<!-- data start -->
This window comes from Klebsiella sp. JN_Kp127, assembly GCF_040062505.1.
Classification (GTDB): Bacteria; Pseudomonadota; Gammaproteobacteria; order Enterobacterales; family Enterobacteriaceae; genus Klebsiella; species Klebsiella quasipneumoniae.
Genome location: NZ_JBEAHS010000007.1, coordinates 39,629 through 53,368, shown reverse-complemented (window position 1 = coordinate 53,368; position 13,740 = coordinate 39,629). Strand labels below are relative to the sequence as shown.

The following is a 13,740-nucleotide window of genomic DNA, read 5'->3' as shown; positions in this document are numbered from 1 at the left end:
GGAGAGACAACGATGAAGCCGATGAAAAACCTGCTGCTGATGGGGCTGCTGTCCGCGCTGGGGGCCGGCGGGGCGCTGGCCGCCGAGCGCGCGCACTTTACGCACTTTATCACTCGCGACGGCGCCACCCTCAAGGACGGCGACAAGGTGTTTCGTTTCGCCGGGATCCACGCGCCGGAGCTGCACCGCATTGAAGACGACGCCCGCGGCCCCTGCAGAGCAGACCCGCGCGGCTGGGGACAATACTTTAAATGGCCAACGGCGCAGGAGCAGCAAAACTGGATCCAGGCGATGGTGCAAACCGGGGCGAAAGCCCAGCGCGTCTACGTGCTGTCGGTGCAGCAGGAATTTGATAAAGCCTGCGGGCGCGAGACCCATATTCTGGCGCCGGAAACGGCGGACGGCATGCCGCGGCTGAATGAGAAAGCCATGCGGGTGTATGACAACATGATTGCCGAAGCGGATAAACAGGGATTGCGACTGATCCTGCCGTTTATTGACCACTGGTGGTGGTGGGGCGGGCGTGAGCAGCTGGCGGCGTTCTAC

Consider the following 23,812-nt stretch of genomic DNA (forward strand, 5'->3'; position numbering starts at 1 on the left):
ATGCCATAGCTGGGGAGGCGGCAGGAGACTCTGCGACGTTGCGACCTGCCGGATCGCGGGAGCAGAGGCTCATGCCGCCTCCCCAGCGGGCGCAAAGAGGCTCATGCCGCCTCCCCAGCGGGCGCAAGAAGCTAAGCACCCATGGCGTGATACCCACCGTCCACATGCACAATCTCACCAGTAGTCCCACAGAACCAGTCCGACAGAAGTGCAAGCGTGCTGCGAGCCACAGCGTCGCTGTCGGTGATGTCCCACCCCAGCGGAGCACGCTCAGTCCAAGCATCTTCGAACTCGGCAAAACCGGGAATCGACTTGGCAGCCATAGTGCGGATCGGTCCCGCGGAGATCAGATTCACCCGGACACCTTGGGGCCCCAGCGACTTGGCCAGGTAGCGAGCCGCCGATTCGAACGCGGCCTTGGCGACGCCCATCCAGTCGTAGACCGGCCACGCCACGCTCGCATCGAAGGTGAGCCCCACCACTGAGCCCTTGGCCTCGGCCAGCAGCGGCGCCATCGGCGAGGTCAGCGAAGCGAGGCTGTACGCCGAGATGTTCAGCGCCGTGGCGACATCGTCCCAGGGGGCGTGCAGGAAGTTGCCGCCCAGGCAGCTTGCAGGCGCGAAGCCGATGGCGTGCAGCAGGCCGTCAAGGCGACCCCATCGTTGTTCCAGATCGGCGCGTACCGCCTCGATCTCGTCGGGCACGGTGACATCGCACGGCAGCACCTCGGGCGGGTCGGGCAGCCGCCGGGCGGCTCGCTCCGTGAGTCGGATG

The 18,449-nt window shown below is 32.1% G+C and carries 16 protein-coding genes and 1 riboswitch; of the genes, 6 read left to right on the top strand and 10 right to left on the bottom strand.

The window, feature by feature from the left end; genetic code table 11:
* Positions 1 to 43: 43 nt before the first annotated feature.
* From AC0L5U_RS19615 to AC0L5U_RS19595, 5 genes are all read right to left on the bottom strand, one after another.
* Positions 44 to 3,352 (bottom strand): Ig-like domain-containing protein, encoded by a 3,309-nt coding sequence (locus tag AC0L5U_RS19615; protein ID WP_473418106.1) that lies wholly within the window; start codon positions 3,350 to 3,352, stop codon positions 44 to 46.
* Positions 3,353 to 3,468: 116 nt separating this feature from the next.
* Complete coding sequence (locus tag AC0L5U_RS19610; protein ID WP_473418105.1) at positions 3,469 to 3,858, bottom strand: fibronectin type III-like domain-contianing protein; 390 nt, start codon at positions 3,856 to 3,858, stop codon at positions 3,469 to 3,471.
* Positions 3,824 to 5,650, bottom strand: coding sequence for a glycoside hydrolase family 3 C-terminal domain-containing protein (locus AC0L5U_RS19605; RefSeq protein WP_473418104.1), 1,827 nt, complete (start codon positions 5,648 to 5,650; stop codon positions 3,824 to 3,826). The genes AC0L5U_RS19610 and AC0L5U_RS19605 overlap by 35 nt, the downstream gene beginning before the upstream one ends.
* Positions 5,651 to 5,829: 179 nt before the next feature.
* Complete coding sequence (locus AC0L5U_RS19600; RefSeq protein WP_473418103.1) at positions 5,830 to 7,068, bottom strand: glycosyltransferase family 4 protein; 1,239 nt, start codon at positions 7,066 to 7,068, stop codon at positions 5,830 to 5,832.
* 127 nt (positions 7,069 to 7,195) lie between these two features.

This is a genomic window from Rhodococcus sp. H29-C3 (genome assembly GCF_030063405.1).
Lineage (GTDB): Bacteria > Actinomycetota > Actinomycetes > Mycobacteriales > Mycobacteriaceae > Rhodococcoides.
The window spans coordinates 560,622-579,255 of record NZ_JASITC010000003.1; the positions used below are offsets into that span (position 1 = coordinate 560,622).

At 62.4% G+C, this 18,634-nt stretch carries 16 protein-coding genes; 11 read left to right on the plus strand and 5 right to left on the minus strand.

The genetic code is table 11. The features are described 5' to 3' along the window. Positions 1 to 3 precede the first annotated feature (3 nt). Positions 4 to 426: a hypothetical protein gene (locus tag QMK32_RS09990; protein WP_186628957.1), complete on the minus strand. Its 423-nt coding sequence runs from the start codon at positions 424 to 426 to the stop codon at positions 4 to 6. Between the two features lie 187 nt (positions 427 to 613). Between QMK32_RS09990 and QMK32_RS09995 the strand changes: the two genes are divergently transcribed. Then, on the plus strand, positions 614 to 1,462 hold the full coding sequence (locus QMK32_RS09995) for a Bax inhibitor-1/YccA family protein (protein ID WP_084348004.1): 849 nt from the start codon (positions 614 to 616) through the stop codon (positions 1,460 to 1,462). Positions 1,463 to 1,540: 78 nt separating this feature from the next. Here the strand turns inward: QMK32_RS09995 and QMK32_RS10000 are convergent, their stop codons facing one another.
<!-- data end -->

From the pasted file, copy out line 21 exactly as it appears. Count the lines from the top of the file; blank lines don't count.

The window spans coordinates 560,622-579,255 of record NZ_JASITC010000003.1; the positions used below are offsets into that span (position 1 = coordinate 560,622).